Restorative, wandering, abstract; Abzu offers the serenity of an interactive, aquatic Fantasia. Invisibly guided and intellectually stirring, Abzu’s mind-twisting appearance silently guides its nameless android protagonist through an abstract quest. Its scale obliterates that of videogame adventures hours lengthier; Abzu’s scenic volume is three times theirs.
A thoughtful use of the medium, the design is such to remove control strategically, creating something relaxed and passive. Swept away by ocean currents and freed from the thumb-twitching need of analog sticks, Abzu enters its most stimulating phase. Taking away interactivity holds as much power as interaction. Sweeping through schools of fish and panning by (or even through) a forest of sea weed, the sensation is important, not control. If Abzu’s goal is to emphasize restoration through its submerged fantasy, then allowing passage through scenes of optimal beauty – and ensuring everyone sees them as intended – is paramount (and a striking use of linearity).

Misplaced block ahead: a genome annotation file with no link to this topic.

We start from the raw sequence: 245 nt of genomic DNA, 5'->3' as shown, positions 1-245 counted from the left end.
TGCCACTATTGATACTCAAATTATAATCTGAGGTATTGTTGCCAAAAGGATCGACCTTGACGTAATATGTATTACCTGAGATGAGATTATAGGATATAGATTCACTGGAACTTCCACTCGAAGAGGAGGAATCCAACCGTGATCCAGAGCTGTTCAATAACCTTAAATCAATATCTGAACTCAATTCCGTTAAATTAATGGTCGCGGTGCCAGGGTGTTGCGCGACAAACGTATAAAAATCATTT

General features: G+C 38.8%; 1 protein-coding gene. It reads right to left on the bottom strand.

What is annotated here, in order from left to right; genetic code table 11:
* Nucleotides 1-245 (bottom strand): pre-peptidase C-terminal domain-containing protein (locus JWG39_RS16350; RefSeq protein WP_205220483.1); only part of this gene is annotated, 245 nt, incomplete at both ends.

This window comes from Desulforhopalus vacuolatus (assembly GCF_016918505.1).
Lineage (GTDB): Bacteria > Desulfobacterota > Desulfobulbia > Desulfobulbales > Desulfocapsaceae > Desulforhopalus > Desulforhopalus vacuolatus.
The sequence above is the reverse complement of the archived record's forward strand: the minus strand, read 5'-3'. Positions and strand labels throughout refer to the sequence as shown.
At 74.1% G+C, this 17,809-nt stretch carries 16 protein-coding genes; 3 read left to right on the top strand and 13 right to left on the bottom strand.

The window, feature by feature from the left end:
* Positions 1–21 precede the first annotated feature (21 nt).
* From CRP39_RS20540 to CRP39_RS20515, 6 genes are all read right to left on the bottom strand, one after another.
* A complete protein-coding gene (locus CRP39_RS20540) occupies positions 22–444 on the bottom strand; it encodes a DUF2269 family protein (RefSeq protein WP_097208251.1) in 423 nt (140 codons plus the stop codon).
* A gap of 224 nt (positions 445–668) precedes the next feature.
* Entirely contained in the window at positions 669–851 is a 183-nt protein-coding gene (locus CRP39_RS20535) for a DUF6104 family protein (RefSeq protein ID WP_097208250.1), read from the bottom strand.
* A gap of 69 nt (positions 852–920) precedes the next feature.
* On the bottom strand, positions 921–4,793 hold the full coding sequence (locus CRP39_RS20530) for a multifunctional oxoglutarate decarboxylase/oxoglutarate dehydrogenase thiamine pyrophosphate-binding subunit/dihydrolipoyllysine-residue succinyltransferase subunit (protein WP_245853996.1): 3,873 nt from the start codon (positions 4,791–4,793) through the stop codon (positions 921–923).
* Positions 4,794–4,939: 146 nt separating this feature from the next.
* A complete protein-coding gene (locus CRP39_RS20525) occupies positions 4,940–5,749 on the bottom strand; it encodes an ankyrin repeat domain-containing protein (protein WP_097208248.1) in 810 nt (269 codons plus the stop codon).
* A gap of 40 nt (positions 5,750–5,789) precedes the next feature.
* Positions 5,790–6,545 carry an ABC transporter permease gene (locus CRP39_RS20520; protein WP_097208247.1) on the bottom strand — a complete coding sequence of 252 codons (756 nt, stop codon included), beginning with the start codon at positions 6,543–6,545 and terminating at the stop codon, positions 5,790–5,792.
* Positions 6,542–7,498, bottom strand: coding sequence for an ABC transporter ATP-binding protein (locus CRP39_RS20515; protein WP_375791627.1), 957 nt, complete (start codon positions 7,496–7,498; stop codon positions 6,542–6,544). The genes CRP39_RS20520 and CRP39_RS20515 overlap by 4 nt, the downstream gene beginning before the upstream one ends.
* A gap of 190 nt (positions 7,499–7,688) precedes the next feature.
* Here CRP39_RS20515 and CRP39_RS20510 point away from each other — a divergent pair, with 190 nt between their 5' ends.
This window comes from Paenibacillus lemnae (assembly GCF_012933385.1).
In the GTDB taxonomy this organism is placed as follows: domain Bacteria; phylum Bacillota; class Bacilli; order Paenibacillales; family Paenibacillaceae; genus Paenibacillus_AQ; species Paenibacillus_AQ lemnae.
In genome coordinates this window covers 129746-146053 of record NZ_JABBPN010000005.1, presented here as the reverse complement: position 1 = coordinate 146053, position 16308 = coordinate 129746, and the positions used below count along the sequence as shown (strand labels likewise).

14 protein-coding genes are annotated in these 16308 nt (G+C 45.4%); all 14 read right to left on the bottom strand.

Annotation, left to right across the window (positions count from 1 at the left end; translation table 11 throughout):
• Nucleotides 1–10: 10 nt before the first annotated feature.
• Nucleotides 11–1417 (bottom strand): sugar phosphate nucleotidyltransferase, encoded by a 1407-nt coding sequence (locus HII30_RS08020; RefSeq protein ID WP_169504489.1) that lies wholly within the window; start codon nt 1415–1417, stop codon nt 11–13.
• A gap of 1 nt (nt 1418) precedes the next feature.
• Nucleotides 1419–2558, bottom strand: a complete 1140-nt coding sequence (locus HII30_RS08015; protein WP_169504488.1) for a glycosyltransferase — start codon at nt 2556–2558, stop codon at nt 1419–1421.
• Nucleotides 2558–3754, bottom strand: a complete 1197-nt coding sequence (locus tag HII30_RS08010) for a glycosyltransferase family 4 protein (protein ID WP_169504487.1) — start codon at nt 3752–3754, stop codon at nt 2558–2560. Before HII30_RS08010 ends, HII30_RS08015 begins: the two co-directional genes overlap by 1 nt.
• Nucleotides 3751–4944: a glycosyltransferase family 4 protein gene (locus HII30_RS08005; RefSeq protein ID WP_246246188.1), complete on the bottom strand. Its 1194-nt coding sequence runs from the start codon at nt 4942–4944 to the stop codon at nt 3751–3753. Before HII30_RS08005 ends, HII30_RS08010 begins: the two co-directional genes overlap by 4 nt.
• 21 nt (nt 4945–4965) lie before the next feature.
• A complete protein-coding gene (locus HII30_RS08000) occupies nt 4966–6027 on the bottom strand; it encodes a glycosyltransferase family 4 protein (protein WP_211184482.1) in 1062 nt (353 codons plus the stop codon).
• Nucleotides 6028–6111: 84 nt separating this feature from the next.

Mild struggles between good and evil propels the distinct narrative, taking the medium for its visual and auditory prowess, but in the most literal way. Beautiful blue ocean waters give way to a rusting, overheated sensation when dodging a relaxed threat. Effortless interpretations draw correlation to climate change and the industry which poisons the waters. A grisly scenario for most, yet Abzu is greatly positive, never fearful, and welcoming. There’s an equality to this interactive ecosystem, an unnatural if beauty-laced symbiosis. Together, whales, sharks, and other salt water dwellers join in unison to break from their fear – an underwater protest determined to rid this space of a faceless antagonist.